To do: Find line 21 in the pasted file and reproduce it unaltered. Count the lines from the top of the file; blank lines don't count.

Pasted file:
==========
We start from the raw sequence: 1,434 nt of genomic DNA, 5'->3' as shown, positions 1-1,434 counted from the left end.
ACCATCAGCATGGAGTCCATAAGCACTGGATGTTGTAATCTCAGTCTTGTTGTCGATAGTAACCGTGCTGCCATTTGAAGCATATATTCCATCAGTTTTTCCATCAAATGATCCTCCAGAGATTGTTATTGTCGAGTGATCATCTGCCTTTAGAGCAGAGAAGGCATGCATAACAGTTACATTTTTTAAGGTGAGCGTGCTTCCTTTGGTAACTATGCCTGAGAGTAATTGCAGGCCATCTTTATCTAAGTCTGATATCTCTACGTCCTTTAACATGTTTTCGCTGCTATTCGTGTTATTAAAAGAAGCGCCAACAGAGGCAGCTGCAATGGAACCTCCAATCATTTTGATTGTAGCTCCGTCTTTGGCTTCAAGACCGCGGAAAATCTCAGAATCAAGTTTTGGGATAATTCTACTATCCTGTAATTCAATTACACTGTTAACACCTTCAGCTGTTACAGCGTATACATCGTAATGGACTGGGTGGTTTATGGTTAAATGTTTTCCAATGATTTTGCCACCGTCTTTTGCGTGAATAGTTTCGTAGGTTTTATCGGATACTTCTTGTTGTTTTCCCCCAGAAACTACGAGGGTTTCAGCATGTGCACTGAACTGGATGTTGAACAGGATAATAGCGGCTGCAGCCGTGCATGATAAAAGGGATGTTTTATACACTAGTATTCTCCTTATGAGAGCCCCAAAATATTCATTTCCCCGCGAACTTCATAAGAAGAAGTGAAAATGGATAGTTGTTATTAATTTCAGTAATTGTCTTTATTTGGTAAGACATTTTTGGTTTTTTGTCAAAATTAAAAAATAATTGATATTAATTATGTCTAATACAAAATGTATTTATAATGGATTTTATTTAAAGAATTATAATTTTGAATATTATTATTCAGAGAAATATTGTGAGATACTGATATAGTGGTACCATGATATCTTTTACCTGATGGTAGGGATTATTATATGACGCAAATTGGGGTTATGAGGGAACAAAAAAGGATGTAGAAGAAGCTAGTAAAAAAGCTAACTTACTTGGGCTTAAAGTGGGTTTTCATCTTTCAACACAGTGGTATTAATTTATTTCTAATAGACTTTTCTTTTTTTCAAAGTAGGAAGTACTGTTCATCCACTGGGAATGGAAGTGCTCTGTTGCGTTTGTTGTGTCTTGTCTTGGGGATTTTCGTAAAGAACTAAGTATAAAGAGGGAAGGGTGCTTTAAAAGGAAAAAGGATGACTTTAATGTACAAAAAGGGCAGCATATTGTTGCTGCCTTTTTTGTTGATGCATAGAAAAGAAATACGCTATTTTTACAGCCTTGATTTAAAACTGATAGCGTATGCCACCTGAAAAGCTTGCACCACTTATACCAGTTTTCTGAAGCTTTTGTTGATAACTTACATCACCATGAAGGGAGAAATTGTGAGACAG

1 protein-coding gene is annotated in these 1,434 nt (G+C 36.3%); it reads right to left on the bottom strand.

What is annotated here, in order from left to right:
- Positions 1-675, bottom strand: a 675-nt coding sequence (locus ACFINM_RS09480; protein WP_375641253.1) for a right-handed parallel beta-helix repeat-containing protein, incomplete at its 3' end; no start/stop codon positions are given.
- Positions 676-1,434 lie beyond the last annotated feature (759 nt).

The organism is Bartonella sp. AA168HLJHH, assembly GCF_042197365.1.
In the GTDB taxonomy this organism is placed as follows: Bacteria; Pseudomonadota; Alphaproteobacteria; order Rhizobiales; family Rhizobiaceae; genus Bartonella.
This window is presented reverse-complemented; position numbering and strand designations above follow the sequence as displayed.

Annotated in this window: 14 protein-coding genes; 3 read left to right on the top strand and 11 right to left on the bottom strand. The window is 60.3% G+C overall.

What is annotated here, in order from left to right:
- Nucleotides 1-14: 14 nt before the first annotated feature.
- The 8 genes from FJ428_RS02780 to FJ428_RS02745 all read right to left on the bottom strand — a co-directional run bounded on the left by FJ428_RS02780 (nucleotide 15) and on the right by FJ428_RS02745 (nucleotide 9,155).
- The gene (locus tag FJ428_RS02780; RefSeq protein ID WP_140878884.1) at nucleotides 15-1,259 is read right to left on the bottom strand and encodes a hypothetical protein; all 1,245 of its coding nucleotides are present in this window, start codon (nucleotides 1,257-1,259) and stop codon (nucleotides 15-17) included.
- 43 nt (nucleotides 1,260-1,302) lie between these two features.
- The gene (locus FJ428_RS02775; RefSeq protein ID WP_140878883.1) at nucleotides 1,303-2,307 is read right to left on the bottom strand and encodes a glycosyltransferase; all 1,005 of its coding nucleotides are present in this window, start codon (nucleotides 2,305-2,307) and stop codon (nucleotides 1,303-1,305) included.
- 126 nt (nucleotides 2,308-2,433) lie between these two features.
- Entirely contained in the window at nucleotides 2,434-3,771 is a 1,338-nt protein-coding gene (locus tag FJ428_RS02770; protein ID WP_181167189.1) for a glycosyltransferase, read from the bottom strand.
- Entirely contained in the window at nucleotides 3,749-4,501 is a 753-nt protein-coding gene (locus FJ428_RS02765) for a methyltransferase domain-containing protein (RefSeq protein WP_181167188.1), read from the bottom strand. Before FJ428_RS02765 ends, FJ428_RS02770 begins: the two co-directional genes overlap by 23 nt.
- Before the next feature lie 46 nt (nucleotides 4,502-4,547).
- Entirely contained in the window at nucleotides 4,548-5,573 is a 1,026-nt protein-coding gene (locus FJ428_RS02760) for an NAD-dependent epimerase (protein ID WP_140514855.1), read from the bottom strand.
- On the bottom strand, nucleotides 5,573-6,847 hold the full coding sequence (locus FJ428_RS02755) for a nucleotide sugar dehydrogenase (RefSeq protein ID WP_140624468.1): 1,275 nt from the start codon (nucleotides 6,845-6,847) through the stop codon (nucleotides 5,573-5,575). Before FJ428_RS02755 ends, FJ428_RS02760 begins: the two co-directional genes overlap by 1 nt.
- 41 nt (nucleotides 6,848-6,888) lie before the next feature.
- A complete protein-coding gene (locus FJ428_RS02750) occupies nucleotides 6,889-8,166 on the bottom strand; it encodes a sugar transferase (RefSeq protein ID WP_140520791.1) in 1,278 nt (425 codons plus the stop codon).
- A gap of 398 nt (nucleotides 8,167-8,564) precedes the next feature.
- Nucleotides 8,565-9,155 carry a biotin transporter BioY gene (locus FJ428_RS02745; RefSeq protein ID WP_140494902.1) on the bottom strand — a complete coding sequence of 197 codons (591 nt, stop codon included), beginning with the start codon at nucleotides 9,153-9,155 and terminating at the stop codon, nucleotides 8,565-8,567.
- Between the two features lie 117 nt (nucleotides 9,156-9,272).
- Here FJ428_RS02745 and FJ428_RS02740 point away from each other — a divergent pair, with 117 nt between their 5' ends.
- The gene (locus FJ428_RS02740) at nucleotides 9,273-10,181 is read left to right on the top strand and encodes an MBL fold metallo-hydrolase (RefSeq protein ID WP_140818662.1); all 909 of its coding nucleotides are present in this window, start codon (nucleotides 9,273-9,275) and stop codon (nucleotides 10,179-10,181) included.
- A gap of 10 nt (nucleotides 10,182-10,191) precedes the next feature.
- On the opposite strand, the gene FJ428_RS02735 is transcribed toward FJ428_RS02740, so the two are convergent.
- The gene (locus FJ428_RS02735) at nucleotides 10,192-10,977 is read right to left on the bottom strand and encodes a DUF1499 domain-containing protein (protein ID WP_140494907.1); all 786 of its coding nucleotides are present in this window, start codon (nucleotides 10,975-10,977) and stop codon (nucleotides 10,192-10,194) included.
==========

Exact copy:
- Entirely contained in the window at nucleotides 4,548-5,573 is a 1,026-nt protein-coding gene (locus FJ428_RS02760) for an NAD-dependent epimerase (protein ID WP_140514855.1), read from the bottom strand.